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At the Festival
Samantha glanced briefly at the ring on her finger and allowed herself a tiny grin. Of the entire outfit her husband had convinced her to wear, this was the only accessory she actually liked. The young woman wore a knee-length dress that hugged her body in the right places, but it was covered in a hideous scarlet floral pattern. Sam’s only comfort was that she was able to wear the ring, which she always wore. It had a basic, elegant design, and the ruby resting on top always caught her eye. It reminded her of blood, and Sam loved the sight of blood.
Michael, her husband, rolled his eyes as he watched her coo at the piece of jewelry. “Samantha,” he stated deliberately, “I love you with all of my heart, but we have a job to do, remember?”
Sam looked around, listening to everybody around them. “I really doubt anyone’s gonna show up.”
“Going to,” Michael replied absently. A group of young girls passed by in dresses similar to Samantha’s.
“What was that?” the aforementioned woman snapped.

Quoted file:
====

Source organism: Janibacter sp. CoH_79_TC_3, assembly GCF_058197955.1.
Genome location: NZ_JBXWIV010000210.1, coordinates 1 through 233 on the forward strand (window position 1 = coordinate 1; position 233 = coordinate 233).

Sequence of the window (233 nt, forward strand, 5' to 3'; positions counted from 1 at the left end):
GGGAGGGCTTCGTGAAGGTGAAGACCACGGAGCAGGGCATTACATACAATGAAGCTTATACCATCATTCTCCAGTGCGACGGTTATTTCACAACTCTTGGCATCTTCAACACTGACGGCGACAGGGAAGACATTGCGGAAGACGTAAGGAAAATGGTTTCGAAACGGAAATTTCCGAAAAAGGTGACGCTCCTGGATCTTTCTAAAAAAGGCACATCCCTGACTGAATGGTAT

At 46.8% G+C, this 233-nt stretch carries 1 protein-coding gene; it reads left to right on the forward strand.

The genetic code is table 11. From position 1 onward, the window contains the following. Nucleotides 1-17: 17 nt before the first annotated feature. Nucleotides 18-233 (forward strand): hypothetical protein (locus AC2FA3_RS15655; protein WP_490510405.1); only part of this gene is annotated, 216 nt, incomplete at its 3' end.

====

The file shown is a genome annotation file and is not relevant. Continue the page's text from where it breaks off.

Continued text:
“You doubt anyone’s going to show up. I know you feel little love for the English language, but try to show some respect,” The raven-haired man grabbed her hand as an acoustic guitar played a snappy little tune. “Shall we dance?” he murmured, “It really has been too long since we last enjoyed an outing with just the two of us.”
“I thought we had a job to do, Mr. Gentleman,” Samantha teased, blowing a copper lock out of her face.
Michael chuckled, “A true gentleman can mix work and play together, remember? Besides, you look amazing in that dress, and you blend in perfectly.”
“I don’t care about blending in, I still hate you for this,” she growled. Nevertheless, she let herself be led by the growing crowd to the center of the square. The couple moved contentedly past the other dancers as one staccato song played after another. Neither of them really knew the steps to the fast-paced dance, but they improvised by watching their neighbors.
Then, all of a sudden, a shrill scream rang through the air. After a few seconds, the coppery scent of blood filled the air, clogging Samantha’s nostrils. A nervous whisper spread throghout the crowd as everybody tried to figure out what happened. Many dancers, those who were closer to the incident rushed in the opposite direction with a wild look in their eyes.
The small woman allowed herself a little smile before turning to Michael. “I guess you were right, dear,” she whispered. Then, Sam sped off towards the source of the smell, reaching down her back for a concealed dagger. After all, she had a job to do; not to mention the fact that she loved the sight of blood.